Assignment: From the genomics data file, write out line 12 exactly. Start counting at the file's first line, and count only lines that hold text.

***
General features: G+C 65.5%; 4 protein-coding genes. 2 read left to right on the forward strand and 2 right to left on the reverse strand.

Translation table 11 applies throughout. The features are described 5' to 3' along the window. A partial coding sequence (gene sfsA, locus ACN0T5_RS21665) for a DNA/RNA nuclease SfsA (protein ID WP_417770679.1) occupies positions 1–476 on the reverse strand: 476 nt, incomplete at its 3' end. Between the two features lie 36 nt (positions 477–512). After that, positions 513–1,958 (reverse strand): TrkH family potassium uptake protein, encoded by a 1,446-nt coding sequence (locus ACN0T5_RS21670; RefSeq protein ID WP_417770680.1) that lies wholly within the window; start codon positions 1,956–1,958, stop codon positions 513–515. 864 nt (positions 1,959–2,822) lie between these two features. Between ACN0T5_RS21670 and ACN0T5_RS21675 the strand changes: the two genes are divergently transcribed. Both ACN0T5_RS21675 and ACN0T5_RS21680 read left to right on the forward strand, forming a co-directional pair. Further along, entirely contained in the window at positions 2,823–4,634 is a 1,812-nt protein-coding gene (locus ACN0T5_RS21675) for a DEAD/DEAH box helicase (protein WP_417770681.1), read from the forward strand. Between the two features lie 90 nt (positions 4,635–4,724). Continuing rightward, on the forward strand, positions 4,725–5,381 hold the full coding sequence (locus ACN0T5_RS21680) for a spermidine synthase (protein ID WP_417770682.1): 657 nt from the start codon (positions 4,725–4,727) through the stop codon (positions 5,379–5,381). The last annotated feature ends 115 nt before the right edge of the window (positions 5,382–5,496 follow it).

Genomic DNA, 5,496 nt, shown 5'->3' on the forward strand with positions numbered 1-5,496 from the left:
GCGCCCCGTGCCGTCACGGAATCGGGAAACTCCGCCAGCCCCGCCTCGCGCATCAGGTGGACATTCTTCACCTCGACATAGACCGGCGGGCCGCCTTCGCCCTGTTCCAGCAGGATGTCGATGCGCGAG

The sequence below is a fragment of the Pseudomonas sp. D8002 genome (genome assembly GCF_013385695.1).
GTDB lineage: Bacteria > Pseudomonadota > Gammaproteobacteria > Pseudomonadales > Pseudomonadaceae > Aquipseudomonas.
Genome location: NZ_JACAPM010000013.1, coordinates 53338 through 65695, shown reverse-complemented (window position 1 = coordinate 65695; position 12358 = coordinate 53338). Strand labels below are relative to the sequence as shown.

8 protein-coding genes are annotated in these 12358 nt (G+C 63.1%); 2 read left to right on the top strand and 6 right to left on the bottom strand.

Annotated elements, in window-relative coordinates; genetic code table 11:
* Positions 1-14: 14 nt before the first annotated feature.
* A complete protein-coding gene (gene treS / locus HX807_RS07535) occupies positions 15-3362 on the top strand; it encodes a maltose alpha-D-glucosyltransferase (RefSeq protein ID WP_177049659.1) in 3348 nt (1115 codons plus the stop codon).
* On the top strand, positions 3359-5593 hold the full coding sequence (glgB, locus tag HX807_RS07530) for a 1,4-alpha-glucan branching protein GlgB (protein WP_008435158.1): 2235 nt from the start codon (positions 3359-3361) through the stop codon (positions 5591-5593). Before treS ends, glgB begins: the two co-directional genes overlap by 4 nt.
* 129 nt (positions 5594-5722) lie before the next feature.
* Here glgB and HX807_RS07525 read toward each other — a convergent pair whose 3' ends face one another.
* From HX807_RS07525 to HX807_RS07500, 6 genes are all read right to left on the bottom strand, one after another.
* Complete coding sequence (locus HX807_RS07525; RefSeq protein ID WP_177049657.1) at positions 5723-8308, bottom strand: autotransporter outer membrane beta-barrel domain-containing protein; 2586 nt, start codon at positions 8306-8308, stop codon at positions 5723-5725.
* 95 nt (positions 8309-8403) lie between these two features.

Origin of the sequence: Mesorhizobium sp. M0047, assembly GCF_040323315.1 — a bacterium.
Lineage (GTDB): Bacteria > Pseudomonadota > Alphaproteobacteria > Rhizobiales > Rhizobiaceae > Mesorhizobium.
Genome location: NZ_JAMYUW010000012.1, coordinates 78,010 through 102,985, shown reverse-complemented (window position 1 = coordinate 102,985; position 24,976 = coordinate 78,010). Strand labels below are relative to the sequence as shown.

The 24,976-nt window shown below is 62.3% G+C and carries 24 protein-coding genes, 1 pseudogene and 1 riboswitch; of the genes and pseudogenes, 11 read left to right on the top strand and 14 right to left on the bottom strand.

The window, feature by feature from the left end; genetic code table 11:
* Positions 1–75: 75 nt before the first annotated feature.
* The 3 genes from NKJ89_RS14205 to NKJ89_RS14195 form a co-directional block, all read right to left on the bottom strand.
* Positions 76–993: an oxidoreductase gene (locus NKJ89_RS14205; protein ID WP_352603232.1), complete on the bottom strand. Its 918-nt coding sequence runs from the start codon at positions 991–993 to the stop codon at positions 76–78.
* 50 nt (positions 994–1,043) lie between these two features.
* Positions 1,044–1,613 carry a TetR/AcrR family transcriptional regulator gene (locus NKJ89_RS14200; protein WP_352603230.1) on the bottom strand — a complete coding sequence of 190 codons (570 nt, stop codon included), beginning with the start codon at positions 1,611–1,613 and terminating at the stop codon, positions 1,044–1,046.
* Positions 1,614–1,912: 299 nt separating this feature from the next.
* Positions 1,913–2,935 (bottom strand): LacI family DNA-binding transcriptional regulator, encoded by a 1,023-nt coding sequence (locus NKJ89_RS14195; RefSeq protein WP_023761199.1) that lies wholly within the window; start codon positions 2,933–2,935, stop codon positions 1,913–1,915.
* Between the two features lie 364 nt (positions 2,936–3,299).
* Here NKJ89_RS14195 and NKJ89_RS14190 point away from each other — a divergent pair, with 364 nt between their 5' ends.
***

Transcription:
* On the top strand, positions 3359-5593 hold the full coding sequence (glgB, locus tag HX807_RS07530) for a 1,4-alpha-glucan branching protein GlgB (protein WP_008435158.1): 2235 nt from the start codon (positions 3359-3361) through the stop codon (positions 5591-5593). Before treS ends, glgB begins: the two co-directional genes overlap by 4 nt.